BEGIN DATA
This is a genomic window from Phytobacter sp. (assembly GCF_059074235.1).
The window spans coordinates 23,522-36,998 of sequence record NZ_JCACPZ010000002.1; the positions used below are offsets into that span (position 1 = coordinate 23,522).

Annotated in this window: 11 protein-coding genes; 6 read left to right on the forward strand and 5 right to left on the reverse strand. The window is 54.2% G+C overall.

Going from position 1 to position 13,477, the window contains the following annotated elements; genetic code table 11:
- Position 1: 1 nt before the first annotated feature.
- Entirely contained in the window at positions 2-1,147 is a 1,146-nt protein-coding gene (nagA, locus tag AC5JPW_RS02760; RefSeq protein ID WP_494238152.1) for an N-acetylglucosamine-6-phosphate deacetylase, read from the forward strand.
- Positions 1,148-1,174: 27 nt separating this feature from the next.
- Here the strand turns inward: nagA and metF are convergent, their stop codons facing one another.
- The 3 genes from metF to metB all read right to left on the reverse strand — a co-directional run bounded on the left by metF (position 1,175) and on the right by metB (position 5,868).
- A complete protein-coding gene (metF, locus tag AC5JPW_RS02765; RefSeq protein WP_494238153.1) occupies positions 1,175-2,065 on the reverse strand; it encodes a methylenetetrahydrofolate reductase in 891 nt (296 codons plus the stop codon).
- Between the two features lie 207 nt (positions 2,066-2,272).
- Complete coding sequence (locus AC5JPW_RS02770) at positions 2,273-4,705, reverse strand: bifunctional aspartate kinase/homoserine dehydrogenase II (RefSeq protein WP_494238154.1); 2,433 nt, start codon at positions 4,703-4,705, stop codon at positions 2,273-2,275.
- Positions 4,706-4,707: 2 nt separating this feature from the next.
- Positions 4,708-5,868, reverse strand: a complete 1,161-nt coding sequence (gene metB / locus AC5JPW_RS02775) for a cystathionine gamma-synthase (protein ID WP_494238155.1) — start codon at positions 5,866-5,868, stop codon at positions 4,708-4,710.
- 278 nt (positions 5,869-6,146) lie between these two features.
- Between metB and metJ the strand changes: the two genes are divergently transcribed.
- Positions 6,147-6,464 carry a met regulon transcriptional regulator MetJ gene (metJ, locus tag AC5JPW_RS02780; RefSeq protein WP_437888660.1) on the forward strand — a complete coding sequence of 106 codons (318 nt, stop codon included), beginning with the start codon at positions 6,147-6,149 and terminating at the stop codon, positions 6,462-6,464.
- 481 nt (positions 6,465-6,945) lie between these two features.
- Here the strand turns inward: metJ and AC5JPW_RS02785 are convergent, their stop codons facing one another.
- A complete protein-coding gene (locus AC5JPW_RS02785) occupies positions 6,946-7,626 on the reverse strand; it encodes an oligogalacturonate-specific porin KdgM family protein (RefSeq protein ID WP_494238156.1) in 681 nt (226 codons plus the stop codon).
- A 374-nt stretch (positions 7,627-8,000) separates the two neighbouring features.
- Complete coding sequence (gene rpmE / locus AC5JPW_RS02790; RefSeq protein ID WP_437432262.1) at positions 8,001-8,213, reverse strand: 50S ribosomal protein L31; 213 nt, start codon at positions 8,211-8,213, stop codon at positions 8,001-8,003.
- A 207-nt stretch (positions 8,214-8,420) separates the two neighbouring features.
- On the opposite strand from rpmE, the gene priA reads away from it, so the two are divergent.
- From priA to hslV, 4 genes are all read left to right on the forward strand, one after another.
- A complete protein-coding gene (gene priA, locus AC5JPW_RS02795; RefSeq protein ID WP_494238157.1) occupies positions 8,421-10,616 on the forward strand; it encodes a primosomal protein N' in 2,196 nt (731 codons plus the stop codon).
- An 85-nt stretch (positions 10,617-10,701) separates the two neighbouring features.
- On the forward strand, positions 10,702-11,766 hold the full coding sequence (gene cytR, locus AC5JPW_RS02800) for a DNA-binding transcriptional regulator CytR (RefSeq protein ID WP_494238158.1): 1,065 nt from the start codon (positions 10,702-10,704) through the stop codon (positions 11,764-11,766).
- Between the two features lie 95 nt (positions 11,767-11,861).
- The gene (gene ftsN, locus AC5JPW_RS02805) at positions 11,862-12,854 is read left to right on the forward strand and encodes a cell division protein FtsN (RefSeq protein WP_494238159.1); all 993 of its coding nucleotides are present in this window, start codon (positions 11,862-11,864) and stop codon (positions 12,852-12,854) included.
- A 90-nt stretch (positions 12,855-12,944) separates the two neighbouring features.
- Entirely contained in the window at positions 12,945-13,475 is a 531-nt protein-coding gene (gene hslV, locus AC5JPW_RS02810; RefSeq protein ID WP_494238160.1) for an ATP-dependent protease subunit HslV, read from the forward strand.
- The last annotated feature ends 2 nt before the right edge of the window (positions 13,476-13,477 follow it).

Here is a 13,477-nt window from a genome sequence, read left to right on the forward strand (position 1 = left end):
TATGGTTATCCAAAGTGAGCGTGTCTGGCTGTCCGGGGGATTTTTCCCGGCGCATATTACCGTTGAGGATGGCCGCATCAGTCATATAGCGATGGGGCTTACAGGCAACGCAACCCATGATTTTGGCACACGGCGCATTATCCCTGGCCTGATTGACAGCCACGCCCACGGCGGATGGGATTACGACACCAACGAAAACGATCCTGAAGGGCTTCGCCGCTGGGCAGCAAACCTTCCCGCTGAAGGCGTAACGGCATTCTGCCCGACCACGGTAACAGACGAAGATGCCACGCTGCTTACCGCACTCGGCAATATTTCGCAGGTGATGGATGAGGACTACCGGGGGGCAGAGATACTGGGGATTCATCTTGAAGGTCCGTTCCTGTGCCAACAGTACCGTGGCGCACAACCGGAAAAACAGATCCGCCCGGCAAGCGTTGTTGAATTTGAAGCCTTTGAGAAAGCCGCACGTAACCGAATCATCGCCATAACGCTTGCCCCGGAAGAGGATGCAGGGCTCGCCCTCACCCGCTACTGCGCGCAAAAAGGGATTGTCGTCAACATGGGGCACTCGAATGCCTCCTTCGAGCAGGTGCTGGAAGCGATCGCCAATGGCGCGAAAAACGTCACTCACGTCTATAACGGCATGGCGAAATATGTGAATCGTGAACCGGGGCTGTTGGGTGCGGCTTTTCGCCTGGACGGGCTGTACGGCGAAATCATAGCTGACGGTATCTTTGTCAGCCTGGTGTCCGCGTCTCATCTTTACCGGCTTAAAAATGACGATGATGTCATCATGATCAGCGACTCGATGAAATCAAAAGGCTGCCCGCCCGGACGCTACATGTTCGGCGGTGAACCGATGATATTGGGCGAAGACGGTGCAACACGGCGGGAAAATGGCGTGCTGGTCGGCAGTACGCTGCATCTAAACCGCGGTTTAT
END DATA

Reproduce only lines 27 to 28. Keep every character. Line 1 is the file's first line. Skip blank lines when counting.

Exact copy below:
- An 85-nt stretch (positions 10,617-10,701) separates the two neighbouring features.
- On the forward strand, positions 10,702-11,766 hold the full coding sequence (gene cytR, locus AC5JPW_RS02800) for a DNA-binding transcriptional regulator CytR (RefSeq protein ID WP_494238158.1): 1,065 nt from the start codon (positions 10,702-10,704) through the stop codon (positions 11,764-11,766).